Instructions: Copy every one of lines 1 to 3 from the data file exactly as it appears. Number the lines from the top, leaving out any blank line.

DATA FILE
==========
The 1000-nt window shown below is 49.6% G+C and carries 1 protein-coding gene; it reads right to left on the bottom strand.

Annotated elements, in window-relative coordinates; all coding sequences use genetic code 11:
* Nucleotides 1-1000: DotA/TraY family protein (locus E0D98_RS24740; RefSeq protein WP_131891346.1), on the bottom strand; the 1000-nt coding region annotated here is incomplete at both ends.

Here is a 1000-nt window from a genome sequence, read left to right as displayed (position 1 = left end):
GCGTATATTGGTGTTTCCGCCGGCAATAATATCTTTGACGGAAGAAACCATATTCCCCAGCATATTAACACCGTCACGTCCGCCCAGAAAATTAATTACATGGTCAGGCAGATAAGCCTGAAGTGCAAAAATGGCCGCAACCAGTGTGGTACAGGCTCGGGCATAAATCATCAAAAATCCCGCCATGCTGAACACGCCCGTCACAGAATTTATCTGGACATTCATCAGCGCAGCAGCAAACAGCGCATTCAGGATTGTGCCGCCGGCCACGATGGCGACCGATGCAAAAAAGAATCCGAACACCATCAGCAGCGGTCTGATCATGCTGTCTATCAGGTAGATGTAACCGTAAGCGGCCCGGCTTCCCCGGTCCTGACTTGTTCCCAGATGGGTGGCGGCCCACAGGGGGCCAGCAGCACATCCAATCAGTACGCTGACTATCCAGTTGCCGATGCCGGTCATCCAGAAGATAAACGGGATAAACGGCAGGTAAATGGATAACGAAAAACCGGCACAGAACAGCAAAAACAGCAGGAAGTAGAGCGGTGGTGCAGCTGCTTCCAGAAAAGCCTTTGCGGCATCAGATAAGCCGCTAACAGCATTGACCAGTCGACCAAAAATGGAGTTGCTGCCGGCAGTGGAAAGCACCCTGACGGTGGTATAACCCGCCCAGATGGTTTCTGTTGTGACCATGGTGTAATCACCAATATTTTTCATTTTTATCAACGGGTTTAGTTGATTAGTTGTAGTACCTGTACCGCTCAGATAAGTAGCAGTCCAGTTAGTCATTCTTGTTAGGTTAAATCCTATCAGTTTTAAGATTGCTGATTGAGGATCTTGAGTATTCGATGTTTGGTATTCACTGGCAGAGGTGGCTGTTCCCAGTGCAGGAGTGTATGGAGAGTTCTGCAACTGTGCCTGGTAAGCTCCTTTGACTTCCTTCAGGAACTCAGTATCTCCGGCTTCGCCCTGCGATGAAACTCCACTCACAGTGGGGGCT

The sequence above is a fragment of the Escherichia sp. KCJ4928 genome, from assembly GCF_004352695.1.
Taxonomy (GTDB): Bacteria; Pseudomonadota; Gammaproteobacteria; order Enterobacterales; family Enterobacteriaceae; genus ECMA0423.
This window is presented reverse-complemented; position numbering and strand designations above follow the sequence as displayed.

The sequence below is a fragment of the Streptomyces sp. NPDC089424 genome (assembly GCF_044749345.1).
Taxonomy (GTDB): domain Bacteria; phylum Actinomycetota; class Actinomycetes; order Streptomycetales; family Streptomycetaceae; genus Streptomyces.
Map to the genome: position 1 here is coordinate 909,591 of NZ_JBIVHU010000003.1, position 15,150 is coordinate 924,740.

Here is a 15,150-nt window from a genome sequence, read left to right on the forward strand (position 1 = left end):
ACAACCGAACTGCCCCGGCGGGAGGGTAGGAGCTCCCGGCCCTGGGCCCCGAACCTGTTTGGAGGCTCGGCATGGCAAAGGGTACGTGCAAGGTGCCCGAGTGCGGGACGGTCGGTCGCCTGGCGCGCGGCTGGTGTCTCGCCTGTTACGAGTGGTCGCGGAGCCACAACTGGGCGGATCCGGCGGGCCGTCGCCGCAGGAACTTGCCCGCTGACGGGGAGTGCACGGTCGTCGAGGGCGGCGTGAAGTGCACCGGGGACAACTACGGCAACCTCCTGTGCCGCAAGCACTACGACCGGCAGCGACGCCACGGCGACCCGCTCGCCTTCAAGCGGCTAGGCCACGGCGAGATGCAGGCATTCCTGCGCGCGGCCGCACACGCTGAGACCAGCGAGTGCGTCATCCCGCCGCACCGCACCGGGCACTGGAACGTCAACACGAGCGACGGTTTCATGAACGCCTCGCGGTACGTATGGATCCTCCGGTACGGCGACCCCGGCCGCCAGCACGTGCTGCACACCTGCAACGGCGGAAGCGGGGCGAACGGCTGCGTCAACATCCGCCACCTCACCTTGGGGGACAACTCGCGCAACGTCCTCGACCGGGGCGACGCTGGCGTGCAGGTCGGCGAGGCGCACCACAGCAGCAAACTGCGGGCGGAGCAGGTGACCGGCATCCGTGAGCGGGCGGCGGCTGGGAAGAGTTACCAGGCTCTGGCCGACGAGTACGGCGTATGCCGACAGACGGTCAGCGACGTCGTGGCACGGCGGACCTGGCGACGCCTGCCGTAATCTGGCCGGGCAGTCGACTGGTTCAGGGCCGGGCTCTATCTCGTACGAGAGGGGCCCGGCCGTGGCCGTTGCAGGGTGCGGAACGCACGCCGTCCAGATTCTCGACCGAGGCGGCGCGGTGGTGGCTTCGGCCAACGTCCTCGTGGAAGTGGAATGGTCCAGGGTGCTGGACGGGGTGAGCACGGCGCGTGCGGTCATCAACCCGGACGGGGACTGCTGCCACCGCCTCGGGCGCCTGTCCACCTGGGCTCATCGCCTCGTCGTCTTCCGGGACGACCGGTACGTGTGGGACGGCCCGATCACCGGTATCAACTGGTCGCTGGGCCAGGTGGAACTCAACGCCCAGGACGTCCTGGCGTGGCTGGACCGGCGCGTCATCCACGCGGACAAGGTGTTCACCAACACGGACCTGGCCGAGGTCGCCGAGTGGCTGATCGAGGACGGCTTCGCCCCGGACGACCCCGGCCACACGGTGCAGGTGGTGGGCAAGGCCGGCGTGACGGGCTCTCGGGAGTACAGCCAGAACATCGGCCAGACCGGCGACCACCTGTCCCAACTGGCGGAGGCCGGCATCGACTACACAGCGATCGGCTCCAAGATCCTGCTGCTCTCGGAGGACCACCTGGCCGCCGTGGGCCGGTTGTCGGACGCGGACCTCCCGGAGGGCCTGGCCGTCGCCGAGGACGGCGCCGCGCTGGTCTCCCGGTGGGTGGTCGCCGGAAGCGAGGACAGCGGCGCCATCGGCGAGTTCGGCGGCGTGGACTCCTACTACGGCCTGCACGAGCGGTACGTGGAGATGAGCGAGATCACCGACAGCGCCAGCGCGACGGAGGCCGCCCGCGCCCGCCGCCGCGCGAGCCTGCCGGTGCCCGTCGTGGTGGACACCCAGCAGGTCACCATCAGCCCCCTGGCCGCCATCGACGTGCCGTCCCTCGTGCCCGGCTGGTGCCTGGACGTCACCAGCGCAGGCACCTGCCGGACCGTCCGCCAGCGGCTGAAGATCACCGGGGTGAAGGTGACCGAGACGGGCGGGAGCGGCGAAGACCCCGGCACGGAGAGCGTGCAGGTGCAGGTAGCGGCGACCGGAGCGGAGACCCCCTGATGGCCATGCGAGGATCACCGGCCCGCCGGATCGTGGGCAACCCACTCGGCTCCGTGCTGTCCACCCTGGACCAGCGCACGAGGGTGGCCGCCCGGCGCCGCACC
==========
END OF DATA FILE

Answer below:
The 1000-nt window shown below is 49.6% G+C and carries 1 protein-coding gene; it reads right to left on the bottom strand.

Annotated elements, in window-relative coordinates; all coding sequences use genetic code 11:
* Nucleotides 1-1000: DotA/TraY family protein (locus E0D98_RS24740; RefSeq protein WP_131891346.1), on the bottom strand; the 1000-nt coding region annotated here is incomplete at both ends.